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Hi! I’m Marc Matsumoto, a food blogger(https://norecipes.com), TV host(https://www3.nhk.or.jp/nhkworld/en/tv/bento/), and food consultant, and I’ve loved to cook since before I could see over the kitchen counter! I know that not everyone feels the same way about cooking, which is why I founded No Recipes: to elevate everyday meals by making the preparation of delicious wholesome food accessible and interesting to people of all skill levels.
This site has over 1000 easy to follow step-by-step recipes with the dish’s background and photos so that you learn the why behind basic cooking techniques, not just the how. My goal is to give you the confidence and inspiration to have fun in the kitchen!
Through food, we all have common ground, which is why I encourage you to join me on this delicious journey, learning about new techniques and ingredients, and in turn inspiring new kitchen adventures!
They don’t look like much, but the layer of meat on the outside of these rice balls is whisper-thin and glazed in a sweet and savory sauce. As the sauce filters through the meat, it picks up loads of flavor before percolating into the rice underneath. It’s a magical bundle of flavor that’s as satisfying as it is delicious, and it happens to come from near where I was born in Miyazaki, Japan. Click @norecipes for a link to the recipe video in my profile.
I wasn’t a huge fan of eggplant until I had Mabo Nasu for the first time. It’s the Japanese version of a Chinese spicy eggplant dish called Yú Xiāng Qiézi. In my version I flash-fry the eggplant before braising it in a savory and mildly spicy sauce. The eggplant ends up rich and creamy while retaining its vibrant purple hue, absorbing the sauce flavors like a sponge. Served over a steaming bowl of rice, it’s comfort food at its finest. Click @norecipes for a link to the recipe in my profile.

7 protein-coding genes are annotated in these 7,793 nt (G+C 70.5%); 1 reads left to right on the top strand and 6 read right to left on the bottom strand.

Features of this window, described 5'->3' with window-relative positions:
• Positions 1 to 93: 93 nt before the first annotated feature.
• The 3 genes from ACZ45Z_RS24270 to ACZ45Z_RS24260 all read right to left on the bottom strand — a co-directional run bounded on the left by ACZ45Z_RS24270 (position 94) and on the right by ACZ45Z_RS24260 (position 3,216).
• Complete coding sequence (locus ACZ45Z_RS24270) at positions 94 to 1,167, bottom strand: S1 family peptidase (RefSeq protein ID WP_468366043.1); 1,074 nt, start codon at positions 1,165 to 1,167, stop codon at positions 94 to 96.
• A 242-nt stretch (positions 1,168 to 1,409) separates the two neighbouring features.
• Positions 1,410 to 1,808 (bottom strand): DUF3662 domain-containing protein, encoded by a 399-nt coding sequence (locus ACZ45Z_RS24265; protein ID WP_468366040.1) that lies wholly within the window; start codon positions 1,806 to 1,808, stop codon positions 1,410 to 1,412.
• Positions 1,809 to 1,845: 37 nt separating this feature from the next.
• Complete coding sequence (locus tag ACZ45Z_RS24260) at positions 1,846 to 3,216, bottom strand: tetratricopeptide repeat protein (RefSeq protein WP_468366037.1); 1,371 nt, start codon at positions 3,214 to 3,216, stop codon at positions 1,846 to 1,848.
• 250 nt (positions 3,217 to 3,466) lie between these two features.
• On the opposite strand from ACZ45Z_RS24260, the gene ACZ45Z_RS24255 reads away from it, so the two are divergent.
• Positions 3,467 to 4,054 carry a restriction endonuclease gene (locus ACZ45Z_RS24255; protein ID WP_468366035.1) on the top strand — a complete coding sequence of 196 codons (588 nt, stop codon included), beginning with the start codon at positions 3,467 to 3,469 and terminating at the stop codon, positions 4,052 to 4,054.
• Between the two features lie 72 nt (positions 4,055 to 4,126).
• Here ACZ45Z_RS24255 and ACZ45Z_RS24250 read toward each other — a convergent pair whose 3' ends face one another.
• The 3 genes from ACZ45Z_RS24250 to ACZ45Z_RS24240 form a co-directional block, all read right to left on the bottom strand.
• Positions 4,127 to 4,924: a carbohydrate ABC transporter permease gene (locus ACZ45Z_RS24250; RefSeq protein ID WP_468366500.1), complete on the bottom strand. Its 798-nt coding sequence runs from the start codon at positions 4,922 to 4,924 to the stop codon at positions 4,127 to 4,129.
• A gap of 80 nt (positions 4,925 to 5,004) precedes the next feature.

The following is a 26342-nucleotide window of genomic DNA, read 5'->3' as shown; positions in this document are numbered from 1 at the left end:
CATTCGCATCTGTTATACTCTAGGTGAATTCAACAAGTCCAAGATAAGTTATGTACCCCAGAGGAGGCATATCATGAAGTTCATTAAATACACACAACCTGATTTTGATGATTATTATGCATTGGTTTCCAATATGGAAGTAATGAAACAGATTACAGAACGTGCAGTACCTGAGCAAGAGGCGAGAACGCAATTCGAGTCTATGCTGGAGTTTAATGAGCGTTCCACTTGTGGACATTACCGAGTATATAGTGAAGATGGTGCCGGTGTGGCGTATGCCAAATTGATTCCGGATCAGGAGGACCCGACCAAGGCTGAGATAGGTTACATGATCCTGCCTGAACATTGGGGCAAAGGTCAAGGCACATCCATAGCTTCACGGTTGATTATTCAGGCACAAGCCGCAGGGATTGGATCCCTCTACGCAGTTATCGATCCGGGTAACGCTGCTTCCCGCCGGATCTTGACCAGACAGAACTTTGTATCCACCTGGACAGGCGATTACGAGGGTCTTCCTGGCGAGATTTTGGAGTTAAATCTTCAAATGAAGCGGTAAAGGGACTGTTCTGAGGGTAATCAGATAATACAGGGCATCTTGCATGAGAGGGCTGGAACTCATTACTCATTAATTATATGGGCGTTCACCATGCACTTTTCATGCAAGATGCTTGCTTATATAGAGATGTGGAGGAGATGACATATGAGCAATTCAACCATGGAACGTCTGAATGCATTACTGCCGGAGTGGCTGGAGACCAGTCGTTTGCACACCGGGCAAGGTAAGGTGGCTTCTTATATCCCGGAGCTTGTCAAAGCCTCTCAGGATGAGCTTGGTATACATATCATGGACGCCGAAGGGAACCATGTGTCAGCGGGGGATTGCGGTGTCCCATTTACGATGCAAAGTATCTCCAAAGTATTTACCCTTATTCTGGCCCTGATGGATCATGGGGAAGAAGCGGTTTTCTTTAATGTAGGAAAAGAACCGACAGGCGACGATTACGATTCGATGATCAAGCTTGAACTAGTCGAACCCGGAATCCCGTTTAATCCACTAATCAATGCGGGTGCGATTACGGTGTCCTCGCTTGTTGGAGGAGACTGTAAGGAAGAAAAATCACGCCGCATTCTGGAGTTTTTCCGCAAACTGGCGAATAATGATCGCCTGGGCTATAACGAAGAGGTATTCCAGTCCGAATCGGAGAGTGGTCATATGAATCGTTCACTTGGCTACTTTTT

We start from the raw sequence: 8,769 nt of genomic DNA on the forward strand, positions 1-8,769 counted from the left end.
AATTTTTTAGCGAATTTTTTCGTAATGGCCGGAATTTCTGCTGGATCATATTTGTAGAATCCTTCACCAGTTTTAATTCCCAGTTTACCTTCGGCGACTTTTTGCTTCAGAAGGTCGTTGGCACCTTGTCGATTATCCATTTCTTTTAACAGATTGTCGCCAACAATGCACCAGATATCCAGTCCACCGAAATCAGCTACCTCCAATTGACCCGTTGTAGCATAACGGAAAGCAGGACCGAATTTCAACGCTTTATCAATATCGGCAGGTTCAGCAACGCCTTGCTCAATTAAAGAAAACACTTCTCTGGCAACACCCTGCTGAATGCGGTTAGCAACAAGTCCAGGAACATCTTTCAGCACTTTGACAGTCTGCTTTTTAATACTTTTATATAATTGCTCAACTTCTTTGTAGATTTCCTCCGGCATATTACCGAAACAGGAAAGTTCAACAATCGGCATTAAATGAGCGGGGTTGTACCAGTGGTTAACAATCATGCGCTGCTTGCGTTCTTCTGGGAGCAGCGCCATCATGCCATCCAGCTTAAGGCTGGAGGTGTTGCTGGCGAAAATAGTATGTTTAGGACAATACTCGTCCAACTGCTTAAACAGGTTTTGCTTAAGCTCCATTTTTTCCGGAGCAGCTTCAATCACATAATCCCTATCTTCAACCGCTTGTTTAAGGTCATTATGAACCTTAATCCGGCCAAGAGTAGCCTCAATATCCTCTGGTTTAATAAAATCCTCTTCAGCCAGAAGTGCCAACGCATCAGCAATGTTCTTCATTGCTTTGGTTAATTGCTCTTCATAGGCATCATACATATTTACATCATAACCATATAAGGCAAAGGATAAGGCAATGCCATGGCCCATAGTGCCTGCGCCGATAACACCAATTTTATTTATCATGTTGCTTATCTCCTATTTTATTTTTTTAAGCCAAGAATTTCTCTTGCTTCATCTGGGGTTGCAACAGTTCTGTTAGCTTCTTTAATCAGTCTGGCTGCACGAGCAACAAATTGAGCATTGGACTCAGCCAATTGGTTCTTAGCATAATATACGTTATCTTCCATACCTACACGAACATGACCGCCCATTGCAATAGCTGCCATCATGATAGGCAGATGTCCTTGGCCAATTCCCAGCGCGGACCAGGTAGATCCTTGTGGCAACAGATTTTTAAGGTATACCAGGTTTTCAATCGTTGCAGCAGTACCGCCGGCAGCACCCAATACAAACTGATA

There are few things more gratifying than picking out the perfect gift for loved ones, but it can also be a source of stress. I've put together a list of 9 unique and useful gift ideas at different price points for all the cooks and food lovers in your life. I’ve included items from @bentoandco @musubikiln and @kokorocares . Click @noreicpes for a link to a video where I go into more detail on each item. I also included links in the video description to buy these items.
It's technically my job to have new recipe ideas, but I'm only human, and there are times when inspiration eludes me. For those moments, I keep a note with a list of meals with a high taste-to-effort ratio. This week, I'm sharing one of those recipes with you, and it's a ridiculously simple Chinese stir-fry of tomatoes and eggs (番茄炒蛋). I know... it doesn't sound like much of a meal, but trust me, this ain't your average scrambled eggs. My trick is to coat the tomatoes in starch before stir-frying them, which thickens the juices that come from them into a sauce. Then, the eggs get gently cooked in the thickened tomato juices creating a sublime contrast between the sweet juicy tomatoes and the creamy, flavorful egg. Click @norecipes for a link to the recipe in my profile.
Kabocha no Nimono is one of Japan's most popular ways to prepare Japanese pumpkin. When done well, it's a creamy flavor bomb that makes for the perfect autumn side. The trick is to simmer it in savory dashi broth with a drop lid and then let it cool in the broth. For my version, I also include some atsuage tofu which lends a nice meaty texture and enough protein that you could also serve this as a main. Click @norecipes for a link to the video in my profile.
Soy sauce is an excellent way to add umami to any dish, but did you know you can amp the umami up even more by infusing the soy sauce with ingredients like katsuobushi and konbu? Making dashi-infused soy sauce is as easy as steeping soy sauce with a couple ingredients for a day, and the resulting sauce is like liquid umami. Perfect for “instant” noodle soups like udon or soba, Japanese stews like nimono or nikujaga, and as a table side sauce for tofu or sashimi. Click @norecipes for a link to the recipe in my bio.